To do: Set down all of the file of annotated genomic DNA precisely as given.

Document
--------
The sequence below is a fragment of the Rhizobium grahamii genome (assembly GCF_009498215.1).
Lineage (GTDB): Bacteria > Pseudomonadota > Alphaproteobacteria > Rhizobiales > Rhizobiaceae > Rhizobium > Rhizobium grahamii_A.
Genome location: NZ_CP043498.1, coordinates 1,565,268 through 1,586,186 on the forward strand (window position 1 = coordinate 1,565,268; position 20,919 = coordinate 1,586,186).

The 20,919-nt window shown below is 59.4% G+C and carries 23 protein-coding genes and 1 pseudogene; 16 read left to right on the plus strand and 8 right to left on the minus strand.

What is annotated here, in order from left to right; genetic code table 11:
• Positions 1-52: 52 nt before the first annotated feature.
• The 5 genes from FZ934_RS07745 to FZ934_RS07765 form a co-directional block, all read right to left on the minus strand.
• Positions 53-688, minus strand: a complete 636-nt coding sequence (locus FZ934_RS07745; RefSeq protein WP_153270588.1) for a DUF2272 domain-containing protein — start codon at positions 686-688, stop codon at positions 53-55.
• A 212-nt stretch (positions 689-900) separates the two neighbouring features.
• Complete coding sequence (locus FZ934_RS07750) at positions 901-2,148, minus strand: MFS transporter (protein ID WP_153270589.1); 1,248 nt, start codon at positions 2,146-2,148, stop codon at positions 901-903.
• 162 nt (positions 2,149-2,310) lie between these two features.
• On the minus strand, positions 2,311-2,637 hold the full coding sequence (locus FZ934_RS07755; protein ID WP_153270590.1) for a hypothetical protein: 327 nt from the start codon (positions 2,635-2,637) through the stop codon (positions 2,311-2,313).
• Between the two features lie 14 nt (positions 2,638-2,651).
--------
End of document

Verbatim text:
The sequence below is a fragment of the Rhizobium grahamii genome (assembly GCF_009498215.1).
Lineage (GTDB): Bacteria > Pseudomonadota > Alphaproteobacteria > Rhizobiales > Rhizobiaceae > Rhizobium > Rhizobium grahamii_A.
Genome location: NZ_CP043498.1, coordinates 1,565,268 through 1,586,186 on the forward strand (window position 1 = coordinate 1,565,268; position 20,919 = coordinate 1,586,186).

The 20,919-nt window shown below is 59.4% G+C and carries 23 protein-coding genes and 1 pseudogene; 16 read left to right on the plus strand and 8 right to left on the minus strand.

What is annotated here, in order from left to right; genetic code table 11:
• Positions 1-52: 52 nt before the first annotated feature.
• The 5 genes from FZ934_RS07745 to FZ934_RS07765 form a co-directional block, all read right to left on the minus strand.
• Positions 53-688, minus strand: a complete 636-nt coding sequence (locus FZ934_RS07745; RefSeq protein WP_153270588.1) for a DUF2272 domain-containing protein — start codon at positions 686-688, stop codon at positions 53-55.
• A 212-nt stretch (positions 689-900) separates the two neighbouring features.
• Complete coding sequence (locus FZ934_RS07750) at positions 901-2,148, minus strand: MFS transporter (protein ID WP_153270589.1); 1,248 nt, start codon at positions 2,146-2,148, stop codon at positions 901-903.
• 162 nt (positions 2,149-2,310) lie between these two features.
• On the minus strand, positions 2,311-2,637 hold the full coding sequence (locus FZ934_RS07755; protein ID WP_153270590.1) for a hypothetical protein: 327 nt from the start codon (positions 2,635-2,637) through the stop codon (positions 2,311-2,313).
• Between the two features lie 14 nt (positions 2,638-2,651).